For the Bennite and post-capitalist wings of Corbynism by contrast, here betraying again their shared roots in orthodox Marxism, contradiction and social conflict are grasped as the result of external constraints imposed upon a social force itself regarded as innately 'good' - whether it is the 'working class', the productive forces, or post-capitalist potentiality. (p.13)

This implies that everything would be hunky dory if certain barriers could be removed, and therefore those who prevent it - say nasty capitalists, awful Tories, treacherous Labour MPs - are morally deficient and outright betrayers of the common interest. The real sources of contradiction, the structural underpinnings of capitalism, are therefore invisiblised and left unaddressed, replaced by a narrative emphasising the machinations of evil doers. If you swap out the actors and rework the story, these logics are no different from the kinds of politics peddled by Nigel Farage and Donald Trump. There are good people, and they are held back and hurt by the chicanery of self-interested people. This isn't good enough and throughout the book Bolton and Potts counterpose their Marxist alternative, whose superiority is demonstrated to their satisfaction by offering explanations for Corbynism's success and contemporary positioning. It all sounds jolly interesting then.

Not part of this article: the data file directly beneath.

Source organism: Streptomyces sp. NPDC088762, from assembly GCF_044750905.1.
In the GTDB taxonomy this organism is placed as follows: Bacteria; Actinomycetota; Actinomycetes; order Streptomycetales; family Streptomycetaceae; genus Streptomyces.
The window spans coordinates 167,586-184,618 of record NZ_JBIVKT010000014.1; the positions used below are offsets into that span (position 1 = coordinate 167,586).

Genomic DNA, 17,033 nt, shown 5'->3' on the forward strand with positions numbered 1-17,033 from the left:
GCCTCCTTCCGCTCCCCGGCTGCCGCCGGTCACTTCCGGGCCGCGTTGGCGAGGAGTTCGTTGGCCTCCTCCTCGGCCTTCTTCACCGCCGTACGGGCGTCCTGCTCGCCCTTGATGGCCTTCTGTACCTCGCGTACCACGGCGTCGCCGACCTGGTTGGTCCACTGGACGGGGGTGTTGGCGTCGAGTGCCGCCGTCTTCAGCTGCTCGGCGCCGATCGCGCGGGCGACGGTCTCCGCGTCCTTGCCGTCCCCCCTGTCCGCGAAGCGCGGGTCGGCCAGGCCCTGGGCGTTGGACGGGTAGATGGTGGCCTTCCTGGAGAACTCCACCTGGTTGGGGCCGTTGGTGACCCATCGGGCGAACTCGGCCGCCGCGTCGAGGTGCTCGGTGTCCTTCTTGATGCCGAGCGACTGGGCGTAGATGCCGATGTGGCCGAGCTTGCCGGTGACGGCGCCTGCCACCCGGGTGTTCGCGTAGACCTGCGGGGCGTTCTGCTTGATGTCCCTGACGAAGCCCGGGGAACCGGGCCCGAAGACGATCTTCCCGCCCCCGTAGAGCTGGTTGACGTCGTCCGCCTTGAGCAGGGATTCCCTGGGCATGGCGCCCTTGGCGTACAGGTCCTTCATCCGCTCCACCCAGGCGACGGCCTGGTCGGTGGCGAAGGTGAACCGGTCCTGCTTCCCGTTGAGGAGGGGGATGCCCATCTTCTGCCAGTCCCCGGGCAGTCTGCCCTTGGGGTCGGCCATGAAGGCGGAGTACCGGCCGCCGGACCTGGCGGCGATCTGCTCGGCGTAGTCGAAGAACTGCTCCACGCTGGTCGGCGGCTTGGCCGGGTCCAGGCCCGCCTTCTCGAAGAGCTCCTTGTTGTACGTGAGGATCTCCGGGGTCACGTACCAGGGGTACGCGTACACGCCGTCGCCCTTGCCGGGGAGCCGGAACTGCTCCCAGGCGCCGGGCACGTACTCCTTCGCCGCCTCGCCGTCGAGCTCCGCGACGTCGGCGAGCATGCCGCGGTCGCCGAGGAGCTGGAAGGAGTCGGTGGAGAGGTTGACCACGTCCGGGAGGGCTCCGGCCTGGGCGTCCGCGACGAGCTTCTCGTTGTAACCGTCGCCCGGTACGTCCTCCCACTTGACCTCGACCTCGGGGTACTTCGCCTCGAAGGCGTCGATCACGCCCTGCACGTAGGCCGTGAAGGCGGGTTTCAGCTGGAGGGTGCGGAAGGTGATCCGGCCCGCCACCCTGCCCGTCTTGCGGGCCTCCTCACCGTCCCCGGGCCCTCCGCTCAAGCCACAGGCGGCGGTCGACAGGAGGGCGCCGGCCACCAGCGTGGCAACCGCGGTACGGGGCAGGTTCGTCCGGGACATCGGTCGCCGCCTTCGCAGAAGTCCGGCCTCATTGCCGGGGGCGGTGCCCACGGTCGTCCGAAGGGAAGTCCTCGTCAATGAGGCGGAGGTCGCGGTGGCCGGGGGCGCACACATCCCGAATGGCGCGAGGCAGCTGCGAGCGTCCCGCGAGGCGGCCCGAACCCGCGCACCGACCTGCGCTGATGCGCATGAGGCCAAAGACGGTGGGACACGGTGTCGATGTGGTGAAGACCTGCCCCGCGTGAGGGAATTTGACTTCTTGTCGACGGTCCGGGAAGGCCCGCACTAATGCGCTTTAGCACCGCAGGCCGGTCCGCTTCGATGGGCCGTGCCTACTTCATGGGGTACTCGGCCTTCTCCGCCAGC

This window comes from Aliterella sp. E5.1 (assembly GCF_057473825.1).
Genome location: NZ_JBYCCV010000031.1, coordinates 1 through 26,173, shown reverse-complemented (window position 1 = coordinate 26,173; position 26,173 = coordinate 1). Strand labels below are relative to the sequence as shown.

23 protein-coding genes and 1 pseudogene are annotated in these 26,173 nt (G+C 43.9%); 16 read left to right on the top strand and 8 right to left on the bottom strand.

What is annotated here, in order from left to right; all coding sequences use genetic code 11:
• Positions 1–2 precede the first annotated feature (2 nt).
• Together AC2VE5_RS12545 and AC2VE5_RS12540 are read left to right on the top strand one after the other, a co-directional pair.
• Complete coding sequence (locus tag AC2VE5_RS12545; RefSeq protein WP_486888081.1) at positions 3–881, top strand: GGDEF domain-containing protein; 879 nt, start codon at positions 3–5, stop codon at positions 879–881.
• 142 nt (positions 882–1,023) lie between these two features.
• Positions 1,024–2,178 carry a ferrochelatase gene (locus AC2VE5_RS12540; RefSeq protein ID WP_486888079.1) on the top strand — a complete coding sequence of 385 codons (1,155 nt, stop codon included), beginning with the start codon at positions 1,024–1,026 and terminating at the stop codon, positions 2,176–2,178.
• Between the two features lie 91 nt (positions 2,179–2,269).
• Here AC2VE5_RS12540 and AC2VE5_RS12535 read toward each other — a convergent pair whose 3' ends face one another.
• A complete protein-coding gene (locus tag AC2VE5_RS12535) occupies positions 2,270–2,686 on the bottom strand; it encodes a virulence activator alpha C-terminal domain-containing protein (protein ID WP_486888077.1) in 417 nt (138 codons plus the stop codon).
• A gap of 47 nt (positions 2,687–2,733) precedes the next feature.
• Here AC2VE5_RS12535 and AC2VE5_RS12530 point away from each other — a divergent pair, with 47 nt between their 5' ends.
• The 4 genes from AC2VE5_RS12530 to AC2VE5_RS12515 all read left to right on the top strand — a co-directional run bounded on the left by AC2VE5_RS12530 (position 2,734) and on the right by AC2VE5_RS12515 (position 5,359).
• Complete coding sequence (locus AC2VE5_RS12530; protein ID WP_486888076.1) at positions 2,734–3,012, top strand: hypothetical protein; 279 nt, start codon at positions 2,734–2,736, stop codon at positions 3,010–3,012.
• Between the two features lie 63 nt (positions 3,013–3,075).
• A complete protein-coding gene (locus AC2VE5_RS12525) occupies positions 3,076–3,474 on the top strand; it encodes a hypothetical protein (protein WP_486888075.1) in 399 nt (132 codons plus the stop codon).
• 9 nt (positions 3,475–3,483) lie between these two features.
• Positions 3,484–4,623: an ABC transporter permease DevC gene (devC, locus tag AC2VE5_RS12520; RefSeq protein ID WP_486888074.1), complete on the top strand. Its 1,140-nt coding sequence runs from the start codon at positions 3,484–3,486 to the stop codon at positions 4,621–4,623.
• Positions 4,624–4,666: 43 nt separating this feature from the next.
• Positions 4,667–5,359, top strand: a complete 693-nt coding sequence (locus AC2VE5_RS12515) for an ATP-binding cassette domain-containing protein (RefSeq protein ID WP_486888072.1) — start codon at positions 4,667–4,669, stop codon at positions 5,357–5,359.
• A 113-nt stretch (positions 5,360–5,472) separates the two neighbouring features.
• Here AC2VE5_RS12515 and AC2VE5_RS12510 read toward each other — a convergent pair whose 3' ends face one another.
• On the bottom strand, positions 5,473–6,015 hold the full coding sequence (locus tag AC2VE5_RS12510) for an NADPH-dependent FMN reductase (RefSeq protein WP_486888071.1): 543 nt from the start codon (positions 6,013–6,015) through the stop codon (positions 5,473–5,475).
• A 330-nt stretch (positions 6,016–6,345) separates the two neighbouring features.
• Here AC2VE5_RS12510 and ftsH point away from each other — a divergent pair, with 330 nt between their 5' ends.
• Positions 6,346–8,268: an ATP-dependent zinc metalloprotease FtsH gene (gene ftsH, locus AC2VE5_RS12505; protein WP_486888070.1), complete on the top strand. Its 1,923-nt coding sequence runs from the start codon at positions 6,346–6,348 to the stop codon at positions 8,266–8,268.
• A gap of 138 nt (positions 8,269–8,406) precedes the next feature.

Sadly, no.